A Louisiana couple is suing Zofran manufacturer GlaxoSmithKline, claiming their two daughters were born with cardiac malformations due to prenatal exposure to the anti-nausea drug. The new Zofran lawsuit was initially filed in the US District Court for the Eastern District of Louisiana on March 3, 2016. Since being transferred to the US District Court of Massachusetts, it now bears the case number 1:16-cv-10544-FDS. You can view a PDF copy of the family's complaint here. Several recent studies, conducted in Denmark and Sweden, have found evidence that fetuses exposed to Zofran during the first trimester are at an increased risk of developing heart defects. In one study, which analyzed Danish birth records from 903,207 pregnancies, researchers discovered that babies exposed to Zofran prenatally were between two and four-times more likely to be delivered with cardiac septal, or "hole in the heart," defects. Zofran has become an increasingly, albeit "off-label," choice for physicians hoping to ease their pregnant patients' battle with nausea and vomiting. The drug is FDA approved to treat severe nausea and vomiting experienced by some cancer patients, as well as patients undergoing surgical anesthesia. It has never been approved as a morning sickness treatment. Plaintiffs claim that GlaxoSmithKline, despite this lack of approval, unlawfully promoted Zofran for use during pregnancy, even paying "kickbacks" to obstetricians and gynecologists who prescribed large quantities of the potent drug. Identical allegations were first raised by the US Department of Justice, in what ultimately became the largest case of alleged health care fraud in US history, according to the Justice Department, a case GlaxoSmithKline settled for $3 billion. Plaintiffs go further, claiming the company has hid evidence of Zofran's alleged link to major birth defects for more than two decades. Originally posted by Michael Monheit in The Legal Examiner. New Zofran Lawsuit - Ball & Bonholtzer Trial Attorney - Los Angeles

Chemotherapy Drug Lawsuit Over Permanent Hair Loss Side Effect

Chemotherapy drug lawsuit claims patients using Taxotere were not warned of permanent hair loss side effect.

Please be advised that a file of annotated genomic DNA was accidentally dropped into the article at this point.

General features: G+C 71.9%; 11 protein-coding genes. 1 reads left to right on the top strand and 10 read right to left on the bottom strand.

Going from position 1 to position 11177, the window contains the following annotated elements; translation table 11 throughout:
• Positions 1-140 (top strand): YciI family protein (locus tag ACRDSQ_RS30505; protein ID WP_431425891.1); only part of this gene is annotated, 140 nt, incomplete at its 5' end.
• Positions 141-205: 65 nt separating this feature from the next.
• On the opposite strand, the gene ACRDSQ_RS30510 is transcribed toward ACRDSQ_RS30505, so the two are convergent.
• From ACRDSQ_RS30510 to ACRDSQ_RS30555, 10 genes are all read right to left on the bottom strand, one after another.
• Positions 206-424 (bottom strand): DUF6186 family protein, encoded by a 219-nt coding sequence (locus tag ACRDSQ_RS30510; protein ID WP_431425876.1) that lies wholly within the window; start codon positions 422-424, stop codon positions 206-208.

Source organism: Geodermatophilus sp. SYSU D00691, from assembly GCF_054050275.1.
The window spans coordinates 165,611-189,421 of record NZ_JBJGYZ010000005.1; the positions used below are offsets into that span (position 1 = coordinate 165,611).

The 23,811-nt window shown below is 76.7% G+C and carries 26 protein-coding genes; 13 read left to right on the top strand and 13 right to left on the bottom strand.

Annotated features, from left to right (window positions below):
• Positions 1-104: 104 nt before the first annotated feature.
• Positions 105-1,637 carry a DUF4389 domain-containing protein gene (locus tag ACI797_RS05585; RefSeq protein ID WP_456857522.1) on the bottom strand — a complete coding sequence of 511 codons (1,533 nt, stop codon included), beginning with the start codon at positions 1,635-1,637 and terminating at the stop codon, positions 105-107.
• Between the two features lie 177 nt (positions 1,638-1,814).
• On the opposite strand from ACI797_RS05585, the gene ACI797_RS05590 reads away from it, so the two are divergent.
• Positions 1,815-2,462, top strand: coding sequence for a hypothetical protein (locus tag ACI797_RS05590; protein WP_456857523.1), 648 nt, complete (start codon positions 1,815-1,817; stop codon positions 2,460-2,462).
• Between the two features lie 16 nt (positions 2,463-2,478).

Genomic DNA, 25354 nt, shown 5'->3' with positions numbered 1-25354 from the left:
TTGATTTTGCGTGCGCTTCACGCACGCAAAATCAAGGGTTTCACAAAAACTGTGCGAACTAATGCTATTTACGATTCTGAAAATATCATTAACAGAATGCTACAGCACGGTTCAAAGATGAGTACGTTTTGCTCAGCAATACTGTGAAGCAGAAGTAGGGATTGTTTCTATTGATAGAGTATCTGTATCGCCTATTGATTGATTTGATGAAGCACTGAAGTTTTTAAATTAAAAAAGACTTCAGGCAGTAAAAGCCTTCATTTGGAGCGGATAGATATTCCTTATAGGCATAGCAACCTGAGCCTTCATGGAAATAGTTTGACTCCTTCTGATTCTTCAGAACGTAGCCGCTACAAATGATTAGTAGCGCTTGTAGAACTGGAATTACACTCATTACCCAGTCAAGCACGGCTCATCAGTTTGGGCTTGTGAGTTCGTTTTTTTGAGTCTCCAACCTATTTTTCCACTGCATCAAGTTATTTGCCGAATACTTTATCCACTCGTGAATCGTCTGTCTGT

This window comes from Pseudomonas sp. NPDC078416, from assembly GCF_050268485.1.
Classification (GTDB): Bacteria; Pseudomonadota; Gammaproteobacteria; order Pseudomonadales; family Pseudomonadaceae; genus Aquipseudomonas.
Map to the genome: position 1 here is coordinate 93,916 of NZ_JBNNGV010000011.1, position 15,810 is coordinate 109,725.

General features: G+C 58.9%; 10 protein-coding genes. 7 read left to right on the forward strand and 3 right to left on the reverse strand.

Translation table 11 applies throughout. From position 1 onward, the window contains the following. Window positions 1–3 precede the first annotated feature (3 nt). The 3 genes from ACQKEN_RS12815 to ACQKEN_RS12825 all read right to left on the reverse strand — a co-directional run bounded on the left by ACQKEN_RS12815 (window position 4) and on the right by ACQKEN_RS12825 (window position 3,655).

Sanofi-Aventis, manufacturer of the intravenous chemotherapy drug Taxotere, is being sued for failing to warn doctors and patients that use of the drug carries the potential side effect of permanent hair loss. Recently, Hattie Carson filed her claim of permanent baldness from Taxotere side effects in the U.S. District Court for the Northern District of Ohio. Carson alleges that Sanofi-Aventis failed to adequately warn female breast cancer patients and doctors about the risk of permanent baldness from Taxotere. According to Carson, she was diagnosed with breast cancer in 2004 and underwent chemotherapy with Taxotere. Carson was diagnosed with permanent hair loss after her hair did not grow back after 6 months. Taxotere Permanent Baldness Reports Alopecia is a common and emotionally devastating side-effect of systemic chemotherapy. Scalp, pubic, and axillary hair may be lost, as well as eyebrows and eyelashes, but in most cases the hair loss is temporary and usually reversible, with complete hair regrowth within the 3-6 months following the chemotherapy cycles. Recently, in the past few years, many case reports of permanent irreversible post-chemotherapy alopecia, no hair growth after 6 months have been described from Taxotere. What is Taxotere? Taxotere (docetaxel) is a cancer medication that interferes with the growth and spread of cancer cells in the body. Taxotere is used to treat breast cancer, lung cancer, prostate cancer, stomach cancer, and head/neck cancer. Taxotere is a semi-synthetic cancer drug given in a cocktail of chemotherapy drugs, for the treatment of breast cancer. Taxotere was approved by the FDA in May 1996 for the treatment of patients with advanced or metastatic breast cancer after prior chemotherapy attempts had failed. Carson claims in her chemotherapy drug lawsuit, "Although alopecia is a common side effect related to chemotherapy drugs, permanent alopecia is not. Defendants, through its publications and marketing material, misled Plaintiff, the public, and the medical community to believe that, as with other chemotherapy drugs that cause alopecia, patients' hair would grow back." Sanofi-Aventis Warned About Permanent Hair Loss in Europe and Canada Carson alleges that Sanofi-Aventis warned doctors and patients in Europe in 2005 and in Canada 2012 about the risks of permanent hair loss from Taxotere side effects, but failed to provide such warnings to the U.S. patients and doctors until January 2016. Read the FDA Warning label change in January 2016. Taxotere Permanent Hair Loss "Disfiguring" According to Carson, permanent hair loss from Taxotere is disfiguring for women, and that it caused her to suffer great mental anguish, economic damages and that the psychological damage was extensive enough that it caused a loss of work or inability to work. Taxotere "I look like an 80-year-old, ugly old man" Taxotere affected women are now warning other permanent hair loss victims in soial media venues. According to a 2010 article in the Globe and Mail, "I had a normal head of hair and I am now completely bald," said Cynthia MacGregor, 50, of Montreal, who has been diagnosed with alopecia universalis, a loss of all body hair. According to Shirley Ledlie, 51, of Brittany, France, said: "It's like having 'I am a cancer sufferer' tattooed on your forehead. ... I look like an 80-year-old, ugly old man." Originally posted by Shezad Malik in the Legal Examiner. Chemotherapy Drug Lawsuit - Ball & Bonholtzer Trial Attorney - Los Angeles